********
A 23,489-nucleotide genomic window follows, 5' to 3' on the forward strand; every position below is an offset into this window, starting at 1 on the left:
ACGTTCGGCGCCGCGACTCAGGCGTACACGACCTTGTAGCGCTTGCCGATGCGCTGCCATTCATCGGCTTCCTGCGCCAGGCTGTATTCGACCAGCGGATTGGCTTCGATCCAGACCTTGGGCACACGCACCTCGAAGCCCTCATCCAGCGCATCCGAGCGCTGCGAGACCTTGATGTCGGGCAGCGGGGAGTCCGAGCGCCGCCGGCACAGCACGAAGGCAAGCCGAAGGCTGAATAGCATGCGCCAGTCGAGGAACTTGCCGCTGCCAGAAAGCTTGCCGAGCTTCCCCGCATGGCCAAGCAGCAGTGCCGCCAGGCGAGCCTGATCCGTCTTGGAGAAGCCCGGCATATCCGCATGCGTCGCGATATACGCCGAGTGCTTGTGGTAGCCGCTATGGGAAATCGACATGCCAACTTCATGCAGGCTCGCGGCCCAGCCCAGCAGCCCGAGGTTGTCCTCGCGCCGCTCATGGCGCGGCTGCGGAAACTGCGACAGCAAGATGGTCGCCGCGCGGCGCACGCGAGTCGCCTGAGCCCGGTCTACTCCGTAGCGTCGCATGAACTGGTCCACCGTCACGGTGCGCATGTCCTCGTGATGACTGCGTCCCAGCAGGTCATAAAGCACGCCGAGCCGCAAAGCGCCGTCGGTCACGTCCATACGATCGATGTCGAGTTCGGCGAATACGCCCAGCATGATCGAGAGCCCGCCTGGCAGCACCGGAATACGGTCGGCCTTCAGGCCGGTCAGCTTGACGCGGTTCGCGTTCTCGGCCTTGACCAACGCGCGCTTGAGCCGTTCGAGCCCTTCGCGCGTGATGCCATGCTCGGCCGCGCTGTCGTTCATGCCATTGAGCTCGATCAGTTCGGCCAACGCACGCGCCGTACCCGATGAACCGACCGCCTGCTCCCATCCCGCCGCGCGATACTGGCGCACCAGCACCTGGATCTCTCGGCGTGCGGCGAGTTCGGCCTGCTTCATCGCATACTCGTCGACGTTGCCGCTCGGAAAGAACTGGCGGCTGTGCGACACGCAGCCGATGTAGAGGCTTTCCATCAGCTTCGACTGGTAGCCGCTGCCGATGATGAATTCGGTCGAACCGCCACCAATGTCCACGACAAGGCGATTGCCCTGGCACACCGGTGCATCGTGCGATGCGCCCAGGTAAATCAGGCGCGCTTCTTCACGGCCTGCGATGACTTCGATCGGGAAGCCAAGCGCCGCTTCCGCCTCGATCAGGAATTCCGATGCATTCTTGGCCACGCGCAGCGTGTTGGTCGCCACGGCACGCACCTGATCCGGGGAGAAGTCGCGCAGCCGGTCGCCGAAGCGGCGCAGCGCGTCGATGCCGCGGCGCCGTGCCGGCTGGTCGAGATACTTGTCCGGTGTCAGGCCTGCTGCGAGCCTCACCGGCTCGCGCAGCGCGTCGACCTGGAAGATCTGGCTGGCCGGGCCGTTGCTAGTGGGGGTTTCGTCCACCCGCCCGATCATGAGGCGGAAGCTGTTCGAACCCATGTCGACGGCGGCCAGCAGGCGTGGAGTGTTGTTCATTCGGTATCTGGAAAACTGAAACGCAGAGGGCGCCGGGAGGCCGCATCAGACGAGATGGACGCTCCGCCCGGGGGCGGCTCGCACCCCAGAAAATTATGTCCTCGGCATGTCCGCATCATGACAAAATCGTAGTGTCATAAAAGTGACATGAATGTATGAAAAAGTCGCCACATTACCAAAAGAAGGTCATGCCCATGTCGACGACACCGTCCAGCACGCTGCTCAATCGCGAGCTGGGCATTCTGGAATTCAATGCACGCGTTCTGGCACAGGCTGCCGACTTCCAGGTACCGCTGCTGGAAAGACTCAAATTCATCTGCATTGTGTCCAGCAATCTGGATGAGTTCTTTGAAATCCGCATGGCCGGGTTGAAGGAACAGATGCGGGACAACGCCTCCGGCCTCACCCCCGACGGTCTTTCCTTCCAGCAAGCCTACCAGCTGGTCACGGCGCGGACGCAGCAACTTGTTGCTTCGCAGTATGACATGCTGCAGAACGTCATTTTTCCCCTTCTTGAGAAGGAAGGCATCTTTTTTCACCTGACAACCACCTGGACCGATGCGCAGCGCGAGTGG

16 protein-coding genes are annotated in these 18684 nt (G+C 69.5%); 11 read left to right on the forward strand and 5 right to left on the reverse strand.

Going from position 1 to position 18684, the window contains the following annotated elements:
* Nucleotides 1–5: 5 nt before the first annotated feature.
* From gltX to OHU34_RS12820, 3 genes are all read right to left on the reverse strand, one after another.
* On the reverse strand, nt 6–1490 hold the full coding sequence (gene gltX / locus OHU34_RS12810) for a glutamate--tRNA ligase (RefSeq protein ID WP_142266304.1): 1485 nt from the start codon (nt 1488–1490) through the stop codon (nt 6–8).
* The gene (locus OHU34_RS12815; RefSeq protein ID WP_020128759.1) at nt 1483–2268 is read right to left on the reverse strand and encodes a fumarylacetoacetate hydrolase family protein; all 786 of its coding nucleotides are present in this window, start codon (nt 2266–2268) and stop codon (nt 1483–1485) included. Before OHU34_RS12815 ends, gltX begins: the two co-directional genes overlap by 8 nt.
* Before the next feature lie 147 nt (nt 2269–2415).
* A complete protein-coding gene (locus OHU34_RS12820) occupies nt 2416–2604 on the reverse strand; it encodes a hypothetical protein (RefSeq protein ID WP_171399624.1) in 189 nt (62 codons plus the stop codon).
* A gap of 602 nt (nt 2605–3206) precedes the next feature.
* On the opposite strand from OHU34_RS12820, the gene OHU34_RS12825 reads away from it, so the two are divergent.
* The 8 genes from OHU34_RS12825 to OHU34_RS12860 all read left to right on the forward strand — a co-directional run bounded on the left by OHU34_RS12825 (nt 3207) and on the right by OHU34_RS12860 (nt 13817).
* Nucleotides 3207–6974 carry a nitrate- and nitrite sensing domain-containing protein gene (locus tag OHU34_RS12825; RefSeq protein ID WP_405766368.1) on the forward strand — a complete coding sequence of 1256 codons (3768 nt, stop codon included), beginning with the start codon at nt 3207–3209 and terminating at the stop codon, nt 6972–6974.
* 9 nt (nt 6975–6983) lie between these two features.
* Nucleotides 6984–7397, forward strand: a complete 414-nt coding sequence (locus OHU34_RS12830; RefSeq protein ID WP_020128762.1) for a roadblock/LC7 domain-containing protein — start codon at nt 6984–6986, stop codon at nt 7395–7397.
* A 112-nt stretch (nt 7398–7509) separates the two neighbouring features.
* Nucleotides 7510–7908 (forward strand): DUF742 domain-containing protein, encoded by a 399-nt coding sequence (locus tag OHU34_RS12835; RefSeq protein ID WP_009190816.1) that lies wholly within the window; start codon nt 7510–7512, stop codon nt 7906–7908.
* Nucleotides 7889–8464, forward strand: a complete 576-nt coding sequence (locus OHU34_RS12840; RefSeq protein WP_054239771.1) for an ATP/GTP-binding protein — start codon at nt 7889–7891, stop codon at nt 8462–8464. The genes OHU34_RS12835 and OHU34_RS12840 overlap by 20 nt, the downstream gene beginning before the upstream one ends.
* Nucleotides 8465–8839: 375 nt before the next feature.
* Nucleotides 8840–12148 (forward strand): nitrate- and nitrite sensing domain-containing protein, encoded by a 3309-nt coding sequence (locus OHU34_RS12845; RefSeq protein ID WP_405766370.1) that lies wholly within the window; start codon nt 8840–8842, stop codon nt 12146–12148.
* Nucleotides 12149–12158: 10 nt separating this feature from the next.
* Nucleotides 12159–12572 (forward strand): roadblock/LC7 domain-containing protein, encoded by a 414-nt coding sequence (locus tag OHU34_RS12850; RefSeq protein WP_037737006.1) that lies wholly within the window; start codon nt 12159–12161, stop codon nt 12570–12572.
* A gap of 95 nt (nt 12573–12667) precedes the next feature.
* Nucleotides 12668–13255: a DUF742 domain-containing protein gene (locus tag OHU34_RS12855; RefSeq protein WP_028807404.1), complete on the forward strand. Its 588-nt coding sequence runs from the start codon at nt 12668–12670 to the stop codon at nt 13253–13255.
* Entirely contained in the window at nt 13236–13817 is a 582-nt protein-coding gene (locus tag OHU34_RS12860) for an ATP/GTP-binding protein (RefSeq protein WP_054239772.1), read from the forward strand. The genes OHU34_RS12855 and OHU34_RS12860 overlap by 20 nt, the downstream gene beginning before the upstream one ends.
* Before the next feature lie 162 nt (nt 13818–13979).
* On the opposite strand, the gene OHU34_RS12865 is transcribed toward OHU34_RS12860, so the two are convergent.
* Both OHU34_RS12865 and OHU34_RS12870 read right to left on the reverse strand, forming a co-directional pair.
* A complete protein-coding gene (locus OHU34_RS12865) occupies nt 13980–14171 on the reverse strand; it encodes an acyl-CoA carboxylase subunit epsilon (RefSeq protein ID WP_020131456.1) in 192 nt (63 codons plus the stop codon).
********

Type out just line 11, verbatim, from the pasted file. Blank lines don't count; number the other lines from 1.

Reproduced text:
* A gap of 602 nt (nt 2605–3206) precedes the next feature.